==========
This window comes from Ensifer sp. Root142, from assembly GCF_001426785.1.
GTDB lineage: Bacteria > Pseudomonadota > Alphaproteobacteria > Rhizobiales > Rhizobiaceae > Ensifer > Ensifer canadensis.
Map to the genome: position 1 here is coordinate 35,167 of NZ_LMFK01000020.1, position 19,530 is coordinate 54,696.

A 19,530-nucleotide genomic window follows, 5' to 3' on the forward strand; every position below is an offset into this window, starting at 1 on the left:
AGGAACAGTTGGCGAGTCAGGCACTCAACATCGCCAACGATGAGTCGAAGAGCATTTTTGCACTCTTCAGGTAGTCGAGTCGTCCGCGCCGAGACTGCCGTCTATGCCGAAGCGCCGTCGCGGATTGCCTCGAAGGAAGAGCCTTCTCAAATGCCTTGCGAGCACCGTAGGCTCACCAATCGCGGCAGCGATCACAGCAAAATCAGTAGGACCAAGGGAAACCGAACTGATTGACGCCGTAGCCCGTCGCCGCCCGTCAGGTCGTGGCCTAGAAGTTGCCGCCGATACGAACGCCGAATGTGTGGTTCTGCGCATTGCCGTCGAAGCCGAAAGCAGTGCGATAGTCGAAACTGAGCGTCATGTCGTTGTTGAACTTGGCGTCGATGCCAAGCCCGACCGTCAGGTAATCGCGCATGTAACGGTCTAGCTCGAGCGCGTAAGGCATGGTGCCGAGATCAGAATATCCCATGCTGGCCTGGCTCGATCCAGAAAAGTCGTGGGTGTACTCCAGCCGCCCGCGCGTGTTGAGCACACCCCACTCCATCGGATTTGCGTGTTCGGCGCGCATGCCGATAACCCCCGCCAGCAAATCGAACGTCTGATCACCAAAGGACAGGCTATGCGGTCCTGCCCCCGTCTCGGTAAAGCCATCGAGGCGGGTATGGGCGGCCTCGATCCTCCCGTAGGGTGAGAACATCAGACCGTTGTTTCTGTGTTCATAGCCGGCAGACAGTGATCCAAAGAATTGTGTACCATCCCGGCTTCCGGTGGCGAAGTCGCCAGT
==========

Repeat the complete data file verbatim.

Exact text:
This window comes from Ensifer sp. Root142, from assembly GCF_001426785.1.
GTDB lineage: Bacteria > Pseudomonadota > Alphaproteobacteria > Rhizobiales > Rhizobiaceae > Ensifer > Ensifer canadensis.
Map to the genome: position 1 here is coordinate 35,167 of NZ_LMFK01000020.1, position 19,530 is coordinate 54,696.

A 19,530-nucleotide genomic window follows, 5' to 3' on the forward strand; every position below is an offset into this window, starting at 1 on the left:
AGGAACAGTTGGCGAGTCAGGCACTCAACATCGCCAACGATGAGTCGAAGAGCATTTTTGCACTCTTCAGGTAGTCGAGTCGTCCGCGCCGAGACTGCCGTCTATGCCGAAGCGCCGTCGCGGATTGCCTCGAAGGAAGAGCCTTCTCAAATGCCTTGCGAGCACCGTAGGCTCACCAATCGCGGCAGCGATCACAGCAAAATCAGTAGGACCAAGGGAAACCGAACTGATTGACGCCGTAGCCCGTCGCCGCCCGTCAGGTCGTGGCCTAGAAGTTGCCGCCGATACGAACGCCGAATGTGTGGTTCTGCGCATTGCCGTCGAAGCCGAAAGCAGTGCGATAGTCGAAACTGAGCGTCATGTCGTTGTTGAACTTGGCGTCGATGCCAAGCCCGACCGTCAGGTAATCGCGCATGTAACGGTCTAGCTCGAGCGCGTAAGGCATGGTGCCGAGATCAGAATATCCCATGCTGGCCTGGCTCGATCCAGAAAAGTCGTGGGTGTACTCCAGCCGCCCGCGCGTGTTGAGCACACCCCACTCCATCGGATTTGCGTGTTCGGCGCGCATGCCGATAACCCCCGCCAGCAAATCGAACGTCTGATCACCAAAGGACAGGCTATGCGGTCCTGCCCCCGTCTCGGTAAAGCCATCGAGGCGGGTATGGGCGGCCTCGATCCTCCCGTAGGGTGAGAACATCAGACCGTTGTTTCTGTGTTCATAGCCGGCAGACAGTGATCCAAAGAATTGTGTACCATCCCGGCTTCCGGTGGCGAAGTCGCCAGT